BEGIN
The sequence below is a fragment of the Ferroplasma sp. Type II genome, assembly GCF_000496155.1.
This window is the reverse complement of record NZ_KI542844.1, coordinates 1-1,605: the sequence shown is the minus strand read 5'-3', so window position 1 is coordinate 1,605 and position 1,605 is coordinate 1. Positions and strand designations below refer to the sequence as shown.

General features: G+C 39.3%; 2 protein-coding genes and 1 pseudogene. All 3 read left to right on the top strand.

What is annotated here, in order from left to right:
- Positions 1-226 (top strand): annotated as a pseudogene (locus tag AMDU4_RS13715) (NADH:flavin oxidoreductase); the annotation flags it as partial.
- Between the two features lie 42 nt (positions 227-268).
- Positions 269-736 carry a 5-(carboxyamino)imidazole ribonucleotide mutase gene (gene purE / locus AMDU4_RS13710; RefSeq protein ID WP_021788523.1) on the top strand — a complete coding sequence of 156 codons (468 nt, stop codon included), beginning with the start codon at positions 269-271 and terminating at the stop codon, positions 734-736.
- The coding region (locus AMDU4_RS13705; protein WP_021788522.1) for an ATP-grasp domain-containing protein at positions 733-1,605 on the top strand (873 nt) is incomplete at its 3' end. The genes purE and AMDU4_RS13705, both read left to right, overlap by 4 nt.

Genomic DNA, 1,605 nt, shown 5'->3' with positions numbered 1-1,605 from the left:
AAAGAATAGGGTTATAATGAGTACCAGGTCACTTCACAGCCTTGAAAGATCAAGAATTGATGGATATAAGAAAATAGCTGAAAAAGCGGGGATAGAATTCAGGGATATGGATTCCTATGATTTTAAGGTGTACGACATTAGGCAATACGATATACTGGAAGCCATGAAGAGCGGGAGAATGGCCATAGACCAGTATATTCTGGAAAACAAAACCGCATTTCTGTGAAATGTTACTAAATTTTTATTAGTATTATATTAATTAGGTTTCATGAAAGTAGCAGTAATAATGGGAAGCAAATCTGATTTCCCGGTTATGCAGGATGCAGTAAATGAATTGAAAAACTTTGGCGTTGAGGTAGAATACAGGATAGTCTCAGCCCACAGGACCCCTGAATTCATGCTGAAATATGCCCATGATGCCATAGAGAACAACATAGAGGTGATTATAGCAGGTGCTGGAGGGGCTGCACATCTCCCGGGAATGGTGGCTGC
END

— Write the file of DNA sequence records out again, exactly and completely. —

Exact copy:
The sequence below is a fragment of the Ferroplasma sp. Type II genome, assembly GCF_000496155.1.
This window is the reverse complement of record NZ_KI542844.1, coordinates 1-1,605: the sequence shown is the minus strand read 5'-3', so window position 1 is coordinate 1,605 and position 1,605 is coordinate 1. Positions and strand designations below refer to the sequence as shown.

General features: G+C 39.3%; 2 protein-coding genes and 1 pseudogene. All 3 read left to right on the top strand.

What is annotated here, in order from left to right:
- Positions 1-226 (top strand): annotated as a pseudogene (locus tag AMDU4_RS13715) (NADH:flavin oxidoreductase); the annotation flags it as partial.
- Between the two features lie 42 nt (positions 227-268).
- Positions 269-736 carry a 5-(carboxyamino)imidazole ribonucleotide mutase gene (gene purE / locus AMDU4_RS13710; RefSeq protein ID WP_021788523.1) on the top strand — a complete coding sequence of 156 codons (468 nt, stop codon included), beginning with the start codon at positions 269-271 and terminating at the stop codon, positions 734-736.
- The coding region (locus AMDU4_RS13705; protein WP_021788522.1) for an ATP-grasp domain-containing protein at positions 733-1,605 on the top strand (873 nt) is incomplete at its 3' end. The genes purE and AMDU4_RS13705, both read left to right, overlap by 4 nt.

Genomic DNA, 1,605 nt, shown 5'->3' with positions numbered 1-1,605 from the left:
AAAGAATAGGGTTATAATGAGTACCAGGTCACTTCACAGCCTTGAAAGATCAAGAATTGATGGATATAAGAAAATAGCTGAAAAAGCGGGGATAGAATTCAGGGATATGGATTCCTATGATTTTAAGGTGTACGACATTAGGCAATACGATATACTGGAAGCCATGAAGAGCGGGAGAATGGCCATAGACCAGTATATTCTGGAAAACAAAACCGCATTTCTGTGAAATGTTACTAAATTTTTATTAGTATTATATTAATTAGGTTTCATGAAAGTAGCAGTAATAATGGGAAGCAAATCTGATTTCCCGGTTATGCAGGATGCAGTAAATGAATTGAAAAACTTTGGCGTTGAGGTAGAATACAGGATAGTCTCAGCCCACAGGACCCCTGAATTCATGCTGAAATATGCCCATGATGCCATAGAGAACAACATAGAGGTGATTATAGCAGGTGCTGGAGGGGCTGCACATCTCCCGGGAATGGTGGCTGC